Second Interview Tips
If you did not ask about whom you will be interviewing with when you were notified about your second job interview, you may call the company back to ask. Knowing this will help you be prepared for a successful second job interview.
Be prepared to for more detailed questions about the company as well as your impressions so far. Do as much research on the company as you can in advance. Most of this information can be found right on the company web site or gleaned from your earlier conversations. You may also want to do a Google news search for the latest company news and industry trends.
Sharing a Meal
If you are going to be there most of the day, your interview may include lunch. The good news is that you typically would not be invited to a meal if you were not a serious candidate. The bad news: This can be the toughest interview situation you will face. It incorporates all of your social graces and casual conversation in addition to traditional interview etiquette. Topics that might be tough to address in a traditional office setting often arise in these settings. Your table manners and interview behavior say more about you than answers to an interview question. Treat everyone with the utmost respect, including waiters and waitresses. Be aware that you are being watched and listened to inside and outside the main interview process.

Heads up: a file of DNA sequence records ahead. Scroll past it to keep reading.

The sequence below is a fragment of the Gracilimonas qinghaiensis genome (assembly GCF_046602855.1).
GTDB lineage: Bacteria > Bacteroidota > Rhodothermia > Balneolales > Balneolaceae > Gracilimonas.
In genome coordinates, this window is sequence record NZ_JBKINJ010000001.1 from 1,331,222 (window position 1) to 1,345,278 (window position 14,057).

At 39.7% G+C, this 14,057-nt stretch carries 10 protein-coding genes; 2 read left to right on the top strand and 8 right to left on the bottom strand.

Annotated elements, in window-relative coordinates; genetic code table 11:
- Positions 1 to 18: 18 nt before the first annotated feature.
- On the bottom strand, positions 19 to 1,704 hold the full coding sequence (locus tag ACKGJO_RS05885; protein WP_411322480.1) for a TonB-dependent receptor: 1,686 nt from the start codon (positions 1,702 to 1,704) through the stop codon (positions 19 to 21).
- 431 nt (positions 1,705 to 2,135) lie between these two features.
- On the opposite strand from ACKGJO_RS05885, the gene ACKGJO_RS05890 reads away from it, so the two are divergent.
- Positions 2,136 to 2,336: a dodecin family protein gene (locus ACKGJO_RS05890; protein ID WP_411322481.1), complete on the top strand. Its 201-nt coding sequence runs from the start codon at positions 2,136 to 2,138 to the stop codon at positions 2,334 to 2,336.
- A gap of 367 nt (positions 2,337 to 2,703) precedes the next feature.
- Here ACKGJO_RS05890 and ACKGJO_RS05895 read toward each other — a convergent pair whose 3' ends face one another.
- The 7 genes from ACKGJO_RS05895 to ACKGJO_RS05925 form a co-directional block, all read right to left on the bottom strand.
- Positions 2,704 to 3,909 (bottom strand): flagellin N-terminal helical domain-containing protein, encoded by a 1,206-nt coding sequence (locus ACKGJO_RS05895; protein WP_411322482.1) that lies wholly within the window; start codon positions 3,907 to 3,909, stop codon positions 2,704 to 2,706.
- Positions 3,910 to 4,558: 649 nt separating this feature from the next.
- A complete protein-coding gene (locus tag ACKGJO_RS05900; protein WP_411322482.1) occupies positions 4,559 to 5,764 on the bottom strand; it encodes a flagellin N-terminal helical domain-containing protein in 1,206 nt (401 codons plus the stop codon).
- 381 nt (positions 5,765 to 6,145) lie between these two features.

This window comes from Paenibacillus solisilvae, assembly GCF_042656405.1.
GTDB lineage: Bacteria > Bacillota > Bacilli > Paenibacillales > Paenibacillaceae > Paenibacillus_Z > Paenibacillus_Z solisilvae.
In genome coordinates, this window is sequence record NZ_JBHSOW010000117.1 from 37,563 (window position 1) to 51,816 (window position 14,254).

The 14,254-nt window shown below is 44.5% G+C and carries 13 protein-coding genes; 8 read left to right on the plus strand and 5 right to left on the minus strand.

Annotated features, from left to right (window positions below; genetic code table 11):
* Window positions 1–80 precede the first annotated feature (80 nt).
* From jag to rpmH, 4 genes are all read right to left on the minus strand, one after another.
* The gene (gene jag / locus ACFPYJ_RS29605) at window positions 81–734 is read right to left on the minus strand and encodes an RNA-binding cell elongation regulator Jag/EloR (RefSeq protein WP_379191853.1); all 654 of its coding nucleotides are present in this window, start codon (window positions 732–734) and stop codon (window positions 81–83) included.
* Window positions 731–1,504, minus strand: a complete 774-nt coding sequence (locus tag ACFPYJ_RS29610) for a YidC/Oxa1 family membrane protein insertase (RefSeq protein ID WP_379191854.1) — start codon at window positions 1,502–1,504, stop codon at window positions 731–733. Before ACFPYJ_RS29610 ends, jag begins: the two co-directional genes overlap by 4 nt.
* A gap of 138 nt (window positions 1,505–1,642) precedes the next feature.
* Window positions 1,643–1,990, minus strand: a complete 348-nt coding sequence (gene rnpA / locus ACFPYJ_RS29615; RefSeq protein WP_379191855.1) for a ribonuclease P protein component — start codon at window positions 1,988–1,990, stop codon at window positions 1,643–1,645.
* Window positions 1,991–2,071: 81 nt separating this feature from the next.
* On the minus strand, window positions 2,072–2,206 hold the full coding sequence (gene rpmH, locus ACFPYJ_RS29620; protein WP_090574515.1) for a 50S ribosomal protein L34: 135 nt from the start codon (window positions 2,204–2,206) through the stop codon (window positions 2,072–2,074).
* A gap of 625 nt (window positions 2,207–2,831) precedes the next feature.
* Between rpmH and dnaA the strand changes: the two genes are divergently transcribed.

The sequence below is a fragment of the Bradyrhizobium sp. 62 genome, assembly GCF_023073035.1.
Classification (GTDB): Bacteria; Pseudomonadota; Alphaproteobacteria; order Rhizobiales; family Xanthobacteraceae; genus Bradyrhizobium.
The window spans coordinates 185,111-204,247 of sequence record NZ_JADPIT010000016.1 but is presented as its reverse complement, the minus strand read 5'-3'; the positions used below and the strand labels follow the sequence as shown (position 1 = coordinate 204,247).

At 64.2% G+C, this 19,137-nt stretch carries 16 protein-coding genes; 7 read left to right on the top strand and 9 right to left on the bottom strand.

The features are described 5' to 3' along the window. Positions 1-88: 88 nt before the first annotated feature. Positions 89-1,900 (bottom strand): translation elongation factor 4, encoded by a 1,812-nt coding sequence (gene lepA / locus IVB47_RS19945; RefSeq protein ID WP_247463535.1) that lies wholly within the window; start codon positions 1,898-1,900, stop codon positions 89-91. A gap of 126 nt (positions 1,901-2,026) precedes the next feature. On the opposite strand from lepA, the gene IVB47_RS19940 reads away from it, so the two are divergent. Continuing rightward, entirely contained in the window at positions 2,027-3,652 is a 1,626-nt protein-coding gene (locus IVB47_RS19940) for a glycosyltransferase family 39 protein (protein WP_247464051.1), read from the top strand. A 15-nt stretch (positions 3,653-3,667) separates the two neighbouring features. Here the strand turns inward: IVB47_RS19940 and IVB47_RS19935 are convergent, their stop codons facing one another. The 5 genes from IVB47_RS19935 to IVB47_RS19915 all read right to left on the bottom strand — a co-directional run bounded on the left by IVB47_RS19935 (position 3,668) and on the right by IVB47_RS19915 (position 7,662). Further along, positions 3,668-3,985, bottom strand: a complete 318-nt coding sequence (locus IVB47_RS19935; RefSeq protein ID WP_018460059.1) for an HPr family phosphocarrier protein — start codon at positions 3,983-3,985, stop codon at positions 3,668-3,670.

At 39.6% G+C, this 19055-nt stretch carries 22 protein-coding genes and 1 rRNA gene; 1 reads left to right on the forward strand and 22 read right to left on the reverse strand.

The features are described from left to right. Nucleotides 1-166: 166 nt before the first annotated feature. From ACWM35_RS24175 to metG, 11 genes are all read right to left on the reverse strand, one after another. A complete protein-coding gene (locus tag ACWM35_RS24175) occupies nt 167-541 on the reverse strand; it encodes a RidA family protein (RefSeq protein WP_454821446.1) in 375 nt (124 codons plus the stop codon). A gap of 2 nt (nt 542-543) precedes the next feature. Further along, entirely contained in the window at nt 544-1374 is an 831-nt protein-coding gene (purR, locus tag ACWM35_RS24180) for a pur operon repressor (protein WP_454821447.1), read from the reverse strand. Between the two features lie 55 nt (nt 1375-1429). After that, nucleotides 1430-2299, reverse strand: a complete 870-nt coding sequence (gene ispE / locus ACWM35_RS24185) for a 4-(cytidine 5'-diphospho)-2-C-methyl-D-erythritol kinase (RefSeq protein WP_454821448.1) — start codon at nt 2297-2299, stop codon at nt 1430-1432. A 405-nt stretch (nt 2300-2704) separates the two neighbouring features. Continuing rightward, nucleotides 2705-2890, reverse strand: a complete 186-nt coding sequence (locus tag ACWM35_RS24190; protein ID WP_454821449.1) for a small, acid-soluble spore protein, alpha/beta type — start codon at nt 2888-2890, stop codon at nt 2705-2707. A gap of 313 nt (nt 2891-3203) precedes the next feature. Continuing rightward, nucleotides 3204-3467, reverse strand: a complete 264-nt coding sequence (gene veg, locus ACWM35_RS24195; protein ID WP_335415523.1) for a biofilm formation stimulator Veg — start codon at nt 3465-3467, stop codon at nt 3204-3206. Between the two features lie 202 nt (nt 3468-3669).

Some quick tips for the meal interview:
- Never talk with your mouth full.
- Remember to listen; this is an environment where you can learn more about your host. Ask questions and listen as much as possible.
- Order something simple to eat — no spaghetti, finger food or other messy entree.